The government’s catchphrase all week has been stability and certainty, but the only certainty is that today’s new low standard for ministerial responsibility will be matched and exceeded in the future. It’s difficult to watch our representatives laughing at their own jokes while failing to meet basic standards of decency and accountability. The only person who didn’t appear entertained by today’s hilarious proceedings was Angus Taylor, who sat po-faced throughout Question Time, as though he was in the naughty corner.

“Jacqui Lambie talked about humanity and said making these sorts of decisions when humanity is involved is really difficult, but I don’t think it is difficult; I think if you want to show humanity when someone is sick, you let doctors decide, not politicians.”

David Isaacs from the Royal Australasian College of Physicians, speaking on behalf of more than 5000 doctors supporting the medevac laws, adds to the pressure on Tasmanian independent senator Jacqui Lambie.

“It is no wonder the ABC is increasingly being seen as the un-Australian broadcaster rather than the national broadcaster. The problem with the ABC is that it’s become this giant groupthink, this giant blancmange, this left-wing jelly of just progressive views … The ABC, which is funded by the taxpayers … should reflect the views of those taxpayers, not those latte-lickers in those inner-city suburbs.”

Queensland Liberal senator James McGrath unveils his plan to save the ABC, which includes considering whether it should broadcast advertising, as well as selling off headquarters in Sydney, Melbourne and Brisbane.

The politicians fighting to bring Assange home
As Julian Assange fights against extradition to the United States, an unlikely group of politicians is working to have him returned to Australia. Rick Morton on the question of law that underpins his case.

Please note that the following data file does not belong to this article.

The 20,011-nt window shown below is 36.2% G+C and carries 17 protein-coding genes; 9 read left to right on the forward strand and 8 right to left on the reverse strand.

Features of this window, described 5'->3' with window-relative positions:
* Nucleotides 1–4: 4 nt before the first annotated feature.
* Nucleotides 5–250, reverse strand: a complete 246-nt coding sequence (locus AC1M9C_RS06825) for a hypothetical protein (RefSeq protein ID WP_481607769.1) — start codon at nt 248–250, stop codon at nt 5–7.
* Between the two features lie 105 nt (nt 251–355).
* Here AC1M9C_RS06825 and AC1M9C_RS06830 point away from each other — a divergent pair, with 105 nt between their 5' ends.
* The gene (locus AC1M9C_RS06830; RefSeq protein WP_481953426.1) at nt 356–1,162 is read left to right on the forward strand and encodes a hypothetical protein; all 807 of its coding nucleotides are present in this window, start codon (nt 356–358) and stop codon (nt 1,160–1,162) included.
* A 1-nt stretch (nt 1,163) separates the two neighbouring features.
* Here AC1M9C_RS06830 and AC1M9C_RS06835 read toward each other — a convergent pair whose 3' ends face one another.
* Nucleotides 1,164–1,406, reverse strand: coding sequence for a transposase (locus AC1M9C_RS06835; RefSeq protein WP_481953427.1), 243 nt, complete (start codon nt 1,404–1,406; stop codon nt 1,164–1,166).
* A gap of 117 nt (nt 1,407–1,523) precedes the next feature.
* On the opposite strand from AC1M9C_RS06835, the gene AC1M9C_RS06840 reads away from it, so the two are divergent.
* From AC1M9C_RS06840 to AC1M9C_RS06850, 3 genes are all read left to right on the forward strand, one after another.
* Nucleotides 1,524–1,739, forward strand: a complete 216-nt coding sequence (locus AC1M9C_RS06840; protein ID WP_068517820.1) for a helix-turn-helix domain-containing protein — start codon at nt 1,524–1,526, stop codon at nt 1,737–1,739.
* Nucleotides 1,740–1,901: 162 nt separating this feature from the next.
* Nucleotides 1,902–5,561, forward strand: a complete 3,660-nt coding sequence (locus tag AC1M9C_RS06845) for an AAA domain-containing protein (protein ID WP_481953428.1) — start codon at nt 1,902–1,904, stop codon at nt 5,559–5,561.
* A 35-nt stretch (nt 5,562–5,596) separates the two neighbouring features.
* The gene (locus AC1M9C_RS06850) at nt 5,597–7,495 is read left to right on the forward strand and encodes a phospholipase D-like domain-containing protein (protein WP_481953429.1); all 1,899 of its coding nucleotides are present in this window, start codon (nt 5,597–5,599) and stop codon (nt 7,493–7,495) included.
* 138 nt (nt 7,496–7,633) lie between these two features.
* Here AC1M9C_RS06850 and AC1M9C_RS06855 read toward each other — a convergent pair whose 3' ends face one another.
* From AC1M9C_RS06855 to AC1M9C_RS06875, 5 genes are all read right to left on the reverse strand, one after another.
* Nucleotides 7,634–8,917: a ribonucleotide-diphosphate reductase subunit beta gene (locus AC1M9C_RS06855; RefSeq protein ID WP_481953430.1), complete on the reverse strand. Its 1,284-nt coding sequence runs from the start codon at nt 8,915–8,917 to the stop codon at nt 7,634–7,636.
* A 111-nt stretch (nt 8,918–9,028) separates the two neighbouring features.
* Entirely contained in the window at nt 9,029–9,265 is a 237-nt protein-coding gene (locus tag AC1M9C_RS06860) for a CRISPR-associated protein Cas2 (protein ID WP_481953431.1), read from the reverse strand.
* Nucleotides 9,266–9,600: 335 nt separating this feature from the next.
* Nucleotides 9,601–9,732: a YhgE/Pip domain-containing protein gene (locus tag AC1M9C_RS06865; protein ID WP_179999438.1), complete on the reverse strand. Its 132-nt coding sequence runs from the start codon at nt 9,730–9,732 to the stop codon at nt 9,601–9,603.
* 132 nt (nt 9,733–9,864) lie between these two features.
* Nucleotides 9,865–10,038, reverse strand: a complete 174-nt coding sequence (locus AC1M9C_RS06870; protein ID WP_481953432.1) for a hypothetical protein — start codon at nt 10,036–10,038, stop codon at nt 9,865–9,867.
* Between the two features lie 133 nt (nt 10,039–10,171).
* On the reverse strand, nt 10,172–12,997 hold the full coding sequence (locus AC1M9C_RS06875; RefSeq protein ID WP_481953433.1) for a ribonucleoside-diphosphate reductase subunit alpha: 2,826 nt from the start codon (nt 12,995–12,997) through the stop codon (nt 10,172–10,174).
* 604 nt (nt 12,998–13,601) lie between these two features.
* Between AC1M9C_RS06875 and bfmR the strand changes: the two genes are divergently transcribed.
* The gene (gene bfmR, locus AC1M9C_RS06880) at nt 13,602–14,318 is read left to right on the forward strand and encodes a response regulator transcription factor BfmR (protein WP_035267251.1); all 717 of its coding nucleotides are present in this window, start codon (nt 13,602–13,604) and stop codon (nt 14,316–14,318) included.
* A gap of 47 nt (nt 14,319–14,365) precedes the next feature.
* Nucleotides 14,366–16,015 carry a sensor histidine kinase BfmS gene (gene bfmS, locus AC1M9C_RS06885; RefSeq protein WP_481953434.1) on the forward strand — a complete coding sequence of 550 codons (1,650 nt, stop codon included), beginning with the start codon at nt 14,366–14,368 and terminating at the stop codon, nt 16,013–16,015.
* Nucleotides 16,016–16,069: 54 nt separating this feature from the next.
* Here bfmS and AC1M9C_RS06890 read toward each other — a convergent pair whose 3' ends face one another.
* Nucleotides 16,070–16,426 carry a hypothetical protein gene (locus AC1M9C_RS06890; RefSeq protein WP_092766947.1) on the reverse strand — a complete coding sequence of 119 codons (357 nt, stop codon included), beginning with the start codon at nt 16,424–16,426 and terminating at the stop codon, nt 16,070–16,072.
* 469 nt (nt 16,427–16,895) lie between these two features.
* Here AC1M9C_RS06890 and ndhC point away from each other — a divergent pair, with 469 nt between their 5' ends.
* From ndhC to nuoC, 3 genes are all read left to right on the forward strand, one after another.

The amount by which global greenhouse gas emissions need to fall each year, between now and 2030, to stay within the 1.5C ceiling on temperature rises that scientists say is necessary to avoid disastrous consequences.

“The Government has lost a significant legal challenge to its automated debt recovery system, known as robodebt, with the Federal Court ruling that the debt was unlawful. Victoria Legal Aid brought forward the challenge on behalf of a 33 year-old woman who had a debt of more than $2900 raised against her by the Department of Human Services, which runs Centrelink. Justice Davies ruled that the court ‘could not have been satisfied that a debt was owed in the amount of the alleged debt’. He ruled that the Commonwealth must reimburse her interest of $92.06, and pay her legal fees.”

As the federal government feared, the Victoria Legal Aid test case against the robodebt program has succeeded today.

The list

“Despite the flagrant social disregard exhibited by its business, Cambridge Analytica is not a glitch in an otherwise orderly capitalist system. The attempt to position it as such, by this documentary and surrounding deluge of media (at the height of the scandal, 35,000 articles about it were being published each day), points to an inability to reckon with what this moment truly represents.”

“Corporate culture is ultimately the main problem. The worst that is likely to happen to Hartzer, Maxsted and the rest of Westpac’s executive will be that they lose their current roles, though the managers will receive generous golden handshakes. This is despite the fact that this executive team has exposed its company entirely unnecessarily to potentially the biggest corporate penalty in Australian history.”

“Over the past few months, Charleene Mundine and her children have been caught in an administrative maze that demonstrates some of the ongoing problems with the NDIS rollout. She is just one of many encountering inexplicable and highly concerning problems with the system.”

Paddy Manning

Paddy Manning is contributing editor (politics) at The Monthly and has worked for the ABC, Fairfax, Crikey and The Australian. He is also the author of three books, including a recently updated unauthorised biography of Malcolm Turnbull, Born To Rule?